SANDS: Princeton chess squad tops crowded field at Amateur East

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White tries a different approach to scaling Kramnik’s dreaded “Berlin Wall” in the 3…Nf6 Ruy Lopez variation, and an unbalanced position with challenges for both sides actually develops. But perhaps dulled by the drawfest that had proceeded the game, Kramnik overlooks a tactical trick and goes down to defeat.

Thus: 20. Rc6 Ne2 (Nxh3!? is more in the spirit of Zurich, leading to a draw after 21. gxh3 Qd7 22. Rac1 Qxh3+ 23. Kg1 Qg4+ 34. Kf1 Qh5, when White has nothing better than 35. Kg1 Qg4+) 21. Qd5 Qb8?? (Qxd5 22. exd5 Re7 23. d6 cxd6 24. Rxd6 e4 is fine for Black) 22. Rxa6! Rxa6 (Ng3+ 23. fxg3 Rxa6 24. Qxd3 Qxb2 25. Rb1 Rd6 26. Rxb2 Rxd3 27. Nc4 and White is winning) 23. Qxd3, with a double attack on the rook and knight.

After 26. Qb5 c6 27. Qb2, a demoralized Kramnik packs it in. The White knight and bishop dominate his rook, and Anand’s a-pawn proves lethal in lines like 27…Qe6 [Qxa5 28. Nc4] 28. a6 h6 29. a7 Rdd8 30. Qb8 Rxb8 31. Rxb8 Qc8 32. Rxc8 Rxc8 33. Nc4 Ra8 34. Nxe5 and 27…Qxb2 28. Rxb2 Ra8 29. a6 Rxa6 30. Rb8+.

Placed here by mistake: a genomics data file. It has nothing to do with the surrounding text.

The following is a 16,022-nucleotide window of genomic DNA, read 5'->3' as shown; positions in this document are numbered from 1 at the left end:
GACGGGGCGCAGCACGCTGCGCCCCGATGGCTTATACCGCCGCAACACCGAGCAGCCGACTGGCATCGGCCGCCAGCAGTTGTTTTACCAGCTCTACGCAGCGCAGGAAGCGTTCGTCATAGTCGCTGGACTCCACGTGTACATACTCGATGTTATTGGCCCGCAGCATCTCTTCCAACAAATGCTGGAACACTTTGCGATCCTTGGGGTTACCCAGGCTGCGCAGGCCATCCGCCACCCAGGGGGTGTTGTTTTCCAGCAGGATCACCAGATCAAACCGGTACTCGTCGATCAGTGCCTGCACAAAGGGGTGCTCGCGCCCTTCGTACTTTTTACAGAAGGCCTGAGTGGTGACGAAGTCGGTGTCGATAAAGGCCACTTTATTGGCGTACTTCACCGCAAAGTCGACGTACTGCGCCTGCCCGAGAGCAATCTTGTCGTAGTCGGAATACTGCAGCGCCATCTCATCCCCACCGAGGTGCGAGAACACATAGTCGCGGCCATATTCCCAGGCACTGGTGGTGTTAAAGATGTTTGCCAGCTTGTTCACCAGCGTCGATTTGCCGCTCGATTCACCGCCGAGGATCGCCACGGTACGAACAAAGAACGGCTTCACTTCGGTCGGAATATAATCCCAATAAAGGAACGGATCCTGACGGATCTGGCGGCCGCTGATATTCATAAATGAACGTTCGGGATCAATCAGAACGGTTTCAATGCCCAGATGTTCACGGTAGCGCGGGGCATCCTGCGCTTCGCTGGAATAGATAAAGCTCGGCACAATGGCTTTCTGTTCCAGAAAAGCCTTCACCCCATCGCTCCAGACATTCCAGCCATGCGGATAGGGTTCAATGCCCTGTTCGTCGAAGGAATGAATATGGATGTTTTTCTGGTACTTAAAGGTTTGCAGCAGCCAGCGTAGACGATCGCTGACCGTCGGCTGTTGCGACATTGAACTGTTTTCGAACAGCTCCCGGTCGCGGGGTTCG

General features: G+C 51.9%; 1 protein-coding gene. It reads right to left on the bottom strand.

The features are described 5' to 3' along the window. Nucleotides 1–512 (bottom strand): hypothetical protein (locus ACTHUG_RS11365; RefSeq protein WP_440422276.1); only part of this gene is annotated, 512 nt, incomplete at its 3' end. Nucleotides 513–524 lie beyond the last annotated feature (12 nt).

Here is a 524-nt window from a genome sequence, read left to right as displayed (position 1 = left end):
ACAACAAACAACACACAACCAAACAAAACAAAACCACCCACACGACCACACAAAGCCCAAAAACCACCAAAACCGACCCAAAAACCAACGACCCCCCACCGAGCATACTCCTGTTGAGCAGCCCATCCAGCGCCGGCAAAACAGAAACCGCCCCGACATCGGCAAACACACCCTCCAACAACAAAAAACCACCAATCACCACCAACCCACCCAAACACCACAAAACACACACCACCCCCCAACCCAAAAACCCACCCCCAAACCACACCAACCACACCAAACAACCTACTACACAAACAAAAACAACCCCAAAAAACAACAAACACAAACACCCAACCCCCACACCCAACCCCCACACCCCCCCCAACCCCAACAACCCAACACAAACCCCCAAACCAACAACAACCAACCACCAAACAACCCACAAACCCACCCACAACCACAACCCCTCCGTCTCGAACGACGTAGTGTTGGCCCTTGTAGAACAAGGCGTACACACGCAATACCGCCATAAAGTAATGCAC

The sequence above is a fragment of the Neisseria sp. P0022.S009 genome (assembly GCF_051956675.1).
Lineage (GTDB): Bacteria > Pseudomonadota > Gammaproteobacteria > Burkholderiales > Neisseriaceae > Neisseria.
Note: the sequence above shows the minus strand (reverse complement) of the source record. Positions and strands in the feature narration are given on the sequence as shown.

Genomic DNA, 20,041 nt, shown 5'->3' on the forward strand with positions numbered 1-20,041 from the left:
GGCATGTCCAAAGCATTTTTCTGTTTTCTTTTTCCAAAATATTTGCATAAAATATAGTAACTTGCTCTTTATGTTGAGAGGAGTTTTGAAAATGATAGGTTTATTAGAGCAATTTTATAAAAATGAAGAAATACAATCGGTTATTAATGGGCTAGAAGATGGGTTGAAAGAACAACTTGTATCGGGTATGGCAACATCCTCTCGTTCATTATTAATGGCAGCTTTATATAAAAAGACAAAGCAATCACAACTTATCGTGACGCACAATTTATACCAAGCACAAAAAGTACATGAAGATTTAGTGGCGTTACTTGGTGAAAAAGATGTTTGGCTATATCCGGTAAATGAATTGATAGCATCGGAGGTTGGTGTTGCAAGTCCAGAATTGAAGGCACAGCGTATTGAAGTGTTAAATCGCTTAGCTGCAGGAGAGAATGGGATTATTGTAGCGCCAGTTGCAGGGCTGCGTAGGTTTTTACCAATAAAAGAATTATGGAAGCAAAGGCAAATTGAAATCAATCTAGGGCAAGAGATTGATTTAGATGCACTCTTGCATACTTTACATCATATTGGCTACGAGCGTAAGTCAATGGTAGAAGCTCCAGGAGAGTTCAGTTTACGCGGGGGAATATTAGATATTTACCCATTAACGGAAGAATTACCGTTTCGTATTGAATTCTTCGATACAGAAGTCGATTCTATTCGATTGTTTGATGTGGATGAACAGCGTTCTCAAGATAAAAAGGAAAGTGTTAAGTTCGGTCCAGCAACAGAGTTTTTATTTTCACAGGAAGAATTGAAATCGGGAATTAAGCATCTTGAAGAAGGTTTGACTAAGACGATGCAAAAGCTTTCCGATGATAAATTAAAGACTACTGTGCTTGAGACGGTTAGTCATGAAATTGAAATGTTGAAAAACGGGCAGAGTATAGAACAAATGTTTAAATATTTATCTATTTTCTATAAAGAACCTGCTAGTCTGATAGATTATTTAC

Wei-Fedorchuk, 2nd Indonesian Open Championship, Jakarta, October 2012

1. e4 e5 2. Nf3 Nc6 3. Nc3 Nf6 4. Bb5 Bd6 5. d3 a6 6. Ba4 O-O 7. Bg5 h6 8. Bh4 b5 9. Bb3 Be7 10. a4 Rb8 11. h3 d6 12. axb5 axb5 13. Bxf6 Bxf6 14. Nd5 g6 15. O-O Bg7 16. Qd2 Kh7 17. c3 Bb7 18. d4 exd4 19. cxd4 Ne7 20. Rac1 c6 21. Nxe7 Qxe7 22. Qb4 Rfe8 23. Rfe1 Bf8 24. e5 Qd7 25. Qd2 Rbd8 26. Qf4 d5 27. Bc2 Ra8 28. h4 Kg8 29. h5 g5 30. Nxg5 hxg5 31. Qxg5+ Kh8 32. Re3 Qe6 33. h6 Bxh6 34. Qh4 Kg7 35. Rg3+ Kf8 36. Bf5 Bxc1 37. Bxe6 Rxe6 38. f4 c5 39. f5 Rh6 40. Qg4 cxd4 41. Qxd4 Ra1 42. Qc5+ Ke8 43. Rg8+ Kd7 44. e6+ Black resigns.

Anand-Kramnik, Zurich Chess Challenge, March 2013

1. e4 e5 2. Nf3 Nc6 3. Bb5 Nf6 4. d3 Bc5 5. Bxc6 dxc6 6. Nbd2 O-O 7. O-O Re8 8. Nc4 Nd7 9. Kh1 a5 10. a4 b6 11. Be3 Bb4 12. Nfd2 b5 13. axb5 cxb5 14. c3 bxc4 15. cxb4 cxd3 16. bxa5 Ba6 17. Qb3 Nf6 18. h3 Nh5 19. Rfc1 Nf4 20. Rc6 Ne2 21. Qd5 Qb8 22. Rxa6 Rxa6 23. Qxd3 Qxb2 24. Rb1 Rd6 25. Qxe2 Qa2 26. Qb5 c6 27. Qb2 Black resigns.

David R. Sands can be reached at 202/636-3178 or by email at dsands@washingtontimes.com.

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About the Author
David R. Sands

David R. Sands

Raised in Northern Virginia, David R. Sands received an undergraduate degree from the University of Virginia and a master’s degree from the Fletcher School of Law and Diplomacy at Tufts University. He worked as a reporter for several Washington-area business publications before joining The Washington Times.

At The Times, Mr. Sands has covered numerous beats, including international trade, banking, politics ...

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